Last Updated: July 3, 2024
Richest BusinessRichest Billionaires
Net Worth:
$121 Billion
Jul 17, 1763 - Mar 29, 1848 (84 years old)
Walldorf, Electoral Palatinate, Holy Roman Empire
German, American
💰 Compare John Jacob Astor's Net Worth

What is John Jacob Astor's Net Worth?

John Jacob Astor was a European-born American businessman and investor who had a net worth of $25 million at the time of his death in 1848. After adjusting for inflation, that's the same as around $121 billion in today's dollars. Astor was the FIRST American to become a USD millionaire and for much of his adult life he was the richest person in America, perhaps the world. According to a ranking of the richest people in America done by Moses Yale Beach in 1847, a year before Astor's death, Astor's $25 million fortune was by far the biggest. The other largest fortunes were one or two million dollars at most.

He made his fortune by building a fur trade monopoly in North America, exporting opium to China, and investing in real estate in New York. Notably, Astor was the first multimillionaire in United States history.


Astor left half of his fortune to his second son, William, as his eldest was sickly and mentally unsound. He placed the other half into a generation-skipping trust. By the time the third generation of Astors inherited the trust, it had grown to be worth over $200 million. Astor's great-grandson, John Jacob Astor IV, was the richest person in the world in 1912. Tragically, Astor IV died on the Titanic. Upon his death, his 20-year-old son Vincent became one of the richest people in the world.

Early Life

John Jacob Astor was born as Johann Jakob Astor on July 17, 1763 in Walldorf in what was then the Electoral Palatinate of the Holy Roman Empire, now Germany. He was the youngest of four sons of Maria and Johann Sr., with his older brothers being George, Henry, and Melchior. As a child, Astor worked in his father's butcher shop and as a dairy salesman. When he was 16, he moved to London, England to work with his brother George at an uncle's piano and flute manufacturing business. While there, Astor learned English and anglicized his name.

Fur Trading and Opium Trading

In 1784, Astor arrived in the United States, settling in Baltimore. On his voyage over, he had a chance meeting with a fur trader that prompted him to join the North American fur trade. After spending some time working at his brother Henry's butcher shop in New York, Astor began purchasing raw hides from Native Americans and reselling them at great profit. In the late 1780s, he opened his own fur goods shop in New York. The next decade, after the Jay Treaty between the United States and Great Britain opened up several new markets in North America, Astor made a contract with the North West Company and began importing furs from Montreal and shipping them to Europe. By the dawn of the 19th century, he had made over $250,000 and was among the leading figures in the fur trade. Astor soon began trading opium to China, increasing his fortune.

Although the Embargo Act of 1807 disrupted his fur trading business, in 1808 Astor established the American Fur Company with the permission of President Thomas Jefferson. Astor went on to establish a number of subsidiaries, eventually creating a fur trade monopoly in the Great Lakes and Columbia River regions. After his fur trading business was disrupted by the War of 1812, he turned to the opium smuggling trade and smuggled tons of opium to China, and then to Britain. Astor returned to fur trading in 1817, and continued to grow his monopoly. In 1822, he established the Robert Stuart House on Mackinac Island in Michigan as the headquarters of the American Fur Company. The island soon became a major hub for the fur trade, with Astor's commercial connections reaching across the entire globe.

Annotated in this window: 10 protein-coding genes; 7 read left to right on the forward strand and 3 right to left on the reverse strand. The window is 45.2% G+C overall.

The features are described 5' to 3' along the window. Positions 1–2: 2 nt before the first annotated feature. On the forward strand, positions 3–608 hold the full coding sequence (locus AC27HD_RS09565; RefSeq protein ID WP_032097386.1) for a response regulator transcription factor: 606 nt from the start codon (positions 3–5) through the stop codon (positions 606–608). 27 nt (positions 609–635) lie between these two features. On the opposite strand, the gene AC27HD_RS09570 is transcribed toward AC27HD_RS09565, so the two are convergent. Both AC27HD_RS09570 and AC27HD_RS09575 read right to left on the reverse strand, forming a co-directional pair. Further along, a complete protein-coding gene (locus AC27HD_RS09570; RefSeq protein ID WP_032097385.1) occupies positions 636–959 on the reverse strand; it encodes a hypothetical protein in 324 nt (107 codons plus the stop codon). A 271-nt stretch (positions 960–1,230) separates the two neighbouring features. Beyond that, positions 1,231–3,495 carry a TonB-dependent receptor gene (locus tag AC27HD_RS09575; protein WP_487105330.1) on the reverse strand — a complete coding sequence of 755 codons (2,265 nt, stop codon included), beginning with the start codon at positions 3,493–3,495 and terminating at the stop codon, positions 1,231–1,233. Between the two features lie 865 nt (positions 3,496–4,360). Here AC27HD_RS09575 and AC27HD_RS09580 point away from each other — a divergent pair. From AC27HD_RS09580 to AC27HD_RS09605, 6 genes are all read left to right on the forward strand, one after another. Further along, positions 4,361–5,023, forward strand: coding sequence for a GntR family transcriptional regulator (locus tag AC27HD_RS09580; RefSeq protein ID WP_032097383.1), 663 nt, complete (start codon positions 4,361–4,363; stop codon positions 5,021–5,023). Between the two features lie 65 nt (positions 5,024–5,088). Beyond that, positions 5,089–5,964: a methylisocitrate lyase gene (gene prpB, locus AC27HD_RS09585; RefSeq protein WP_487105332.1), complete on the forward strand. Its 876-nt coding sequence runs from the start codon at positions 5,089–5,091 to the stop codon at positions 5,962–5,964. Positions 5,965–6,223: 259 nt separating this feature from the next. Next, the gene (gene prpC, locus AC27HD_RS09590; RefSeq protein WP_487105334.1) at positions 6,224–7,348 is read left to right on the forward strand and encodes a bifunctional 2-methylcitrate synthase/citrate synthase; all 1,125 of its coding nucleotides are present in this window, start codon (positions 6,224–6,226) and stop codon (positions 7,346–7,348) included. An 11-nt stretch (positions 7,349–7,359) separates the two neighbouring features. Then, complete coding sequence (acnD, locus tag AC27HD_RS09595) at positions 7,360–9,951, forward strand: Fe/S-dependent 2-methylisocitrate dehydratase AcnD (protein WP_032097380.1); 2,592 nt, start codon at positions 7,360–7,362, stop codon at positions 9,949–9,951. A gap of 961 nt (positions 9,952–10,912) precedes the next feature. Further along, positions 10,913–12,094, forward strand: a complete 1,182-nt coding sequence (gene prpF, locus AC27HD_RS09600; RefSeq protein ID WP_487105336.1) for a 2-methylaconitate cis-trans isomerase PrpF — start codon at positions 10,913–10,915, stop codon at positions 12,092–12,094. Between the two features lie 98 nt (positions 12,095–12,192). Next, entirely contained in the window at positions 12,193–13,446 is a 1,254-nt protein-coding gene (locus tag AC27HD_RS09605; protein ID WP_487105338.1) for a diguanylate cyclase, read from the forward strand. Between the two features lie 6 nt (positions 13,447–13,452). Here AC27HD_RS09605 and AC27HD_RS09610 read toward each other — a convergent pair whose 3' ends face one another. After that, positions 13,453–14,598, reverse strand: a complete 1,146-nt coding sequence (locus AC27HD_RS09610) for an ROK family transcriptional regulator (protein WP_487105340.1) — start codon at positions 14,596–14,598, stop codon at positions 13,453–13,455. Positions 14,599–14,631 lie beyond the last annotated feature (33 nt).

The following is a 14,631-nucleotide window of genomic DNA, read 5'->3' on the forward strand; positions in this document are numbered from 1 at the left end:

(Public Domain)

Real Estate

Astor started buying land in New York City in 1799, acquiring substantial holdings along the waterfront. After making major profits from his trades to China in the early 19th century, he became more ambitious and began investing in New York real estate. In 1803, Astor purchased a 70-acre farm on which he constructed the Astor Mansion at Hellgate. Around the same period of time, he bought considerable holdings from the disgraced Founding Father Aaron Burr.

In the 1830s, Astor sold his interests in the American Fur Company and his other ventures and bought and developed large tracts of real estate in the burgeoning area of Manhattan. Having correctly predicted the rapid growth of New York City, he continued purchasing land beyond the existing city limits. Astor seldom built on his land, instead leasing it to others. Due to his ventures, he became the first multimillionaire in the United States.

Personal Life and Death

In 1785, Astor married Sarah Cox Todd, the daughter of his landlady. Together, they had eight children: Magdalena, Sarah, John Jr., William, Dorothea, Henry, Eliza, and an unnamed son who died shortly after his birth.

A member of the Freemasons, Astor served as Master of Holland Lodge #8 in New York City. Later, he served as Grand Treasurer of the Grand Lodge of New York. From 1837 to 1841, he was the president of the German Society of the City of New York.

Astor passed away on March 29, 1848 at the age of 84. At the time of his death, he was the wealthiest person in the United States.

All net worths are calculated using data drawn from public sources. When provided, we also incorporate private tips and feedback received from the celebrities or their representatives. While we work diligently to ensure that our numbers are as accurate as possible, unless otherwise indicated they are only estimates. We welcome all corrections and feedback using the button below.
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